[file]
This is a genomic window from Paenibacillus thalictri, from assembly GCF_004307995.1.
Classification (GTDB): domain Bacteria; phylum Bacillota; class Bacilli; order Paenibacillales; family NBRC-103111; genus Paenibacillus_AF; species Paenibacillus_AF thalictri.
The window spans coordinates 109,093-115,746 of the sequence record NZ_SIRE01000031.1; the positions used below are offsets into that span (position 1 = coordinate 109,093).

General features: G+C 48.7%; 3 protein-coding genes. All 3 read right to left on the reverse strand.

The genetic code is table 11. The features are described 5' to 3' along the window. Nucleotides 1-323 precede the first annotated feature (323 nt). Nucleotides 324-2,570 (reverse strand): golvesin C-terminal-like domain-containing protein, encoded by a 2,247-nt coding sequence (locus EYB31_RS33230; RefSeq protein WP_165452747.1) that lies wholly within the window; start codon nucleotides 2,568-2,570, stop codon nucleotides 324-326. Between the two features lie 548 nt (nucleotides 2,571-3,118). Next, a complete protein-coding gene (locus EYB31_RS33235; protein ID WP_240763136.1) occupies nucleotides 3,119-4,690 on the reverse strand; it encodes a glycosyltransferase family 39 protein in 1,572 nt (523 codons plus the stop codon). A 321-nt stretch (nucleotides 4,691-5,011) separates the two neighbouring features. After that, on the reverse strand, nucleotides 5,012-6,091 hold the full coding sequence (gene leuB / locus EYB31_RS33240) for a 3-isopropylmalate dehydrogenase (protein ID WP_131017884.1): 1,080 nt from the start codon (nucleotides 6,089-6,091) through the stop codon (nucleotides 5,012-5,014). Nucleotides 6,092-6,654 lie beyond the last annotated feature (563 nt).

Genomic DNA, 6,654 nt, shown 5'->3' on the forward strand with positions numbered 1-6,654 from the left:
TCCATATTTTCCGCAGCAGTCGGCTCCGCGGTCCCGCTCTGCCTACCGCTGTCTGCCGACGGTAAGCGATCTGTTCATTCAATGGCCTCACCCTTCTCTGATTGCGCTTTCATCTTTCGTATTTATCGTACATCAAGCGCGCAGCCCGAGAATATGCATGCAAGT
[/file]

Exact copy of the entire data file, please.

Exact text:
This is a genomic window from Paenibacillus thalictri, from assembly GCF_004307995.1.
Classification (GTDB): domain Bacteria; phylum Bacillota; class Bacilli; order Paenibacillales; family NBRC-103111; genus Paenibacillus_AF; species Paenibacillus_AF thalictri.
The window spans coordinates 109,093-115,746 of the sequence record NZ_SIRE01000031.1; the positions used below are offsets into that span (position 1 = coordinate 109,093).

General features: G+C 48.7%; 3 protein-coding genes. All 3 read right to left on the reverse strand.

The genetic code is table 11. The features are described 5' to 3' along the window. Nucleotides 1-323 precede the first annotated feature (323 nt). Nucleotides 324-2,570 (reverse strand): golvesin C-terminal-like domain-containing protein, encoded by a 2,247-nt coding sequence (locus EYB31_RS33230; RefSeq protein WP_165452747.1) that lies wholly within the window; start codon nucleotides 2,568-2,570, stop codon nucleotides 324-326. Between the two features lie 548 nt (nucleotides 2,571-3,118). Next, a complete protein-coding gene (locus EYB31_RS33235; protein ID WP_240763136.1) occupies nucleotides 3,119-4,690 on the reverse strand; it encodes a glycosyltransferase family 39 protein in 1,572 nt (523 codons plus the stop codon). A 321-nt stretch (nucleotides 4,691-5,011) separates the two neighbouring features. After that, on the reverse strand, nucleotides 5,012-6,091 hold the full coding sequence (gene leuB / locus EYB31_RS33240) for a 3-isopropylmalate dehydrogenase (protein ID WP_131017884.1): 1,080 nt from the start codon (nucleotides 6,089-6,091) through the stop codon (nucleotides 5,012-5,014). Nucleotides 6,092-6,654 lie beyond the last annotated feature (563 nt).

Genomic DNA, 6,654 nt, shown 5'->3' on the forward strand with positions numbered 1-6,654 from the left:
TCCATATTTTCCGCAGCAGTCGGCTCCGCGGTCCCGCTCTGCCTACCGCTGTCTGCCGACGGTAAGCGATCTGTTCATTCAATGGCCTCACCCTTCTCTGATTGCGCTTTCATCTTTCGTATTTATCGTACATCAAGCGCGCAGCCCGAGAATATGCATGCAAGT